A comprehensive database of Tennessee native plants
Mockernut Hickory, White Hickory, Big Bud Hickory
Full to part sun; medium to dry moisture; soils include sandy, rocky, sandy loams to fine silty clays, and clay; slightly acid pH.
60-80 feet height by 40-60 feet spread; yellow-green flowers in late April and May, with male catkins dropping in clusters of three; brown, round nuts in four-sectional husks from August to October.
Growth Rate: Slow
Maintenance: Infrequent disease and insect problems. Sensitive to root disturbance.
Propagation: Seed germination code C (30-150) at 33-44 degrees F. Best to collect seeds in fall, store in damp peat in refrigerator for winter, and then sow in place in spring.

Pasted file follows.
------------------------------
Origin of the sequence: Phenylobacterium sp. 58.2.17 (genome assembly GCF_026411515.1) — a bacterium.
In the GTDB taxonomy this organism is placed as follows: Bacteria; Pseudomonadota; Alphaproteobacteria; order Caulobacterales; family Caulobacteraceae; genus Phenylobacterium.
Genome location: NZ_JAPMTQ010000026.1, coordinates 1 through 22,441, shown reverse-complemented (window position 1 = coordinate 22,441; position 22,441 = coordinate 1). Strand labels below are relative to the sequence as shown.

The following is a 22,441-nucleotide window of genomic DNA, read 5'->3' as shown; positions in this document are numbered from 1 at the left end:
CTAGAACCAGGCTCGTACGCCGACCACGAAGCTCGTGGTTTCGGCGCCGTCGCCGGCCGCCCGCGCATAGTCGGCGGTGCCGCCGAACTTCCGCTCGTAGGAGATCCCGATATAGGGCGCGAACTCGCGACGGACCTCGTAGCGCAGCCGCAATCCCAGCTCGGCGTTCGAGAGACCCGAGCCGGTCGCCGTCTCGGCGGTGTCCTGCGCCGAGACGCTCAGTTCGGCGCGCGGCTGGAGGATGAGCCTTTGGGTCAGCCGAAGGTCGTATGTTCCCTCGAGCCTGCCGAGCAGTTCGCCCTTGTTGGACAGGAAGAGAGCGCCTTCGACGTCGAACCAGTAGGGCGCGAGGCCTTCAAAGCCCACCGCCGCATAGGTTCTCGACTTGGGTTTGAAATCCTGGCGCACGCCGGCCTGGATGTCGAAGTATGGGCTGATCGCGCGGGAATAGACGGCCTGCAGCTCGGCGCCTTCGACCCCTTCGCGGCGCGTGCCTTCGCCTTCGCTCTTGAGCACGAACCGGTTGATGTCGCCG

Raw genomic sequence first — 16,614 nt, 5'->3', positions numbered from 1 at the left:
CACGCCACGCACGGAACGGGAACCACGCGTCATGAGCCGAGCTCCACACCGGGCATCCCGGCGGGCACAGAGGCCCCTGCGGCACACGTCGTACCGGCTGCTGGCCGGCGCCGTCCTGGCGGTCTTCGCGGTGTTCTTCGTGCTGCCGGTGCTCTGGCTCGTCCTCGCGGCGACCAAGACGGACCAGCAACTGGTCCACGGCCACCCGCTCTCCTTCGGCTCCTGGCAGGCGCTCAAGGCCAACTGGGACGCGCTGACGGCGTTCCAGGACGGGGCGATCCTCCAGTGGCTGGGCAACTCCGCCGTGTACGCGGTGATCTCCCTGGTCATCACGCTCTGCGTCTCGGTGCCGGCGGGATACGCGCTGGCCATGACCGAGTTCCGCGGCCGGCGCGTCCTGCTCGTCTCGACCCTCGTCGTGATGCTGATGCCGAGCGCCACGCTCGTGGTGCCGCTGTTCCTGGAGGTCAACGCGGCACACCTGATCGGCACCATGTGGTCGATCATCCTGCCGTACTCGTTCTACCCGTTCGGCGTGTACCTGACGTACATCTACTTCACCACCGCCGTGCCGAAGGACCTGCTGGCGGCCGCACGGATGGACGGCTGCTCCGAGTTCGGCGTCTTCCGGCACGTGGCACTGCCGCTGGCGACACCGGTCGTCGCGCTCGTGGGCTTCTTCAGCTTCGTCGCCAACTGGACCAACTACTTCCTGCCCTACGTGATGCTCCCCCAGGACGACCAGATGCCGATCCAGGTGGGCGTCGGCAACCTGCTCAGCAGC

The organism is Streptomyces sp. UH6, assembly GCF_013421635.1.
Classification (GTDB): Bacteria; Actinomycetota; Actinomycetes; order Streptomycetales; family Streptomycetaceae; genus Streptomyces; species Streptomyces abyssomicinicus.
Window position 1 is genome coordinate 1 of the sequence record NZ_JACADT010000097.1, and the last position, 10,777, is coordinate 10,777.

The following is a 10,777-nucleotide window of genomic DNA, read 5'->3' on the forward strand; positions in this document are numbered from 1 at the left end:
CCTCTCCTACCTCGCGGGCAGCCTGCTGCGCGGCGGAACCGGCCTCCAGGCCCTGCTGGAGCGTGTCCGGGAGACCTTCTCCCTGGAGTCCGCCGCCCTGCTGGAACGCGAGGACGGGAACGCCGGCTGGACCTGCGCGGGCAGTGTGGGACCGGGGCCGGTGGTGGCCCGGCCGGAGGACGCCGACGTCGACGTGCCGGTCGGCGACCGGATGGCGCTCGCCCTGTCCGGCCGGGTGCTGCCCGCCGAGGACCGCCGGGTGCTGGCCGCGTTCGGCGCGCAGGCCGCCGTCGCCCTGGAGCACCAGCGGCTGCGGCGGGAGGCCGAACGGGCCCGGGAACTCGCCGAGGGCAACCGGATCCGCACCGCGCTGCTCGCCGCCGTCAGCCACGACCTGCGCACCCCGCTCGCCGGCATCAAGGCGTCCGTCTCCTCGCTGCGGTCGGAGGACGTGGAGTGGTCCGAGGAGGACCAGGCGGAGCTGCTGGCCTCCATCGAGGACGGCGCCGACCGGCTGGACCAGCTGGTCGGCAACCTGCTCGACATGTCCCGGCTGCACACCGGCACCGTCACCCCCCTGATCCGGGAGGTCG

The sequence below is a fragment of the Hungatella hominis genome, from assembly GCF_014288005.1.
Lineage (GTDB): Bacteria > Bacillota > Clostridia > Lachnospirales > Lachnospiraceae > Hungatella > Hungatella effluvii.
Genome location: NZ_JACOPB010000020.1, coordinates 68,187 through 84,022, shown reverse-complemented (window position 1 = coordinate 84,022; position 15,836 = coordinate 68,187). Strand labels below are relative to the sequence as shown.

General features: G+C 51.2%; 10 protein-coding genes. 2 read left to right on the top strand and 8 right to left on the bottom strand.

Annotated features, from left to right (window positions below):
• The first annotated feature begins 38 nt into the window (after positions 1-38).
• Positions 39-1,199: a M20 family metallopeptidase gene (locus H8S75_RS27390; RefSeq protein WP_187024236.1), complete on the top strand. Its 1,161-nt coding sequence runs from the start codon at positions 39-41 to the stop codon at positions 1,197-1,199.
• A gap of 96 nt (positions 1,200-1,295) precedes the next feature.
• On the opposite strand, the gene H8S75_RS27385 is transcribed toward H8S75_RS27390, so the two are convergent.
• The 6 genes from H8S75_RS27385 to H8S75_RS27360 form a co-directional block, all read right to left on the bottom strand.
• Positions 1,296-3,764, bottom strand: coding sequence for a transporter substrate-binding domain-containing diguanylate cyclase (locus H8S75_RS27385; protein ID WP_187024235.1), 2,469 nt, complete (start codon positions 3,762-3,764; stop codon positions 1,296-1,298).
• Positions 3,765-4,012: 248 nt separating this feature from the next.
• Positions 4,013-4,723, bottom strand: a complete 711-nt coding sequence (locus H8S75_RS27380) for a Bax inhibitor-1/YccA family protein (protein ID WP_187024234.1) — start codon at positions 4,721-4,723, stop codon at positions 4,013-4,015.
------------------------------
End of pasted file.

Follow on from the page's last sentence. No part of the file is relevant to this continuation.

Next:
Native Region: Statewide
Long-lived, tall shade tree for large properties. Golden-colored leaves in fall. Grows best in sunny, fertile sites with rich, loamy, well-drained soil. Needs a large space in which to grow. Matures at 150 years, and 250 year-old trees are common. Does not produce nuts until about 25 years of age. Drought-tolerant and prefers upland areas as it is native to dry, upland forests and ridges. Common name of Mockernut comes from fact that nuts are very difficult to extract from their thick husk.
Nuts attract humans as well as other mammals and also birds. Also attracts butterflies and is larval host for some large moths including the Luna moth.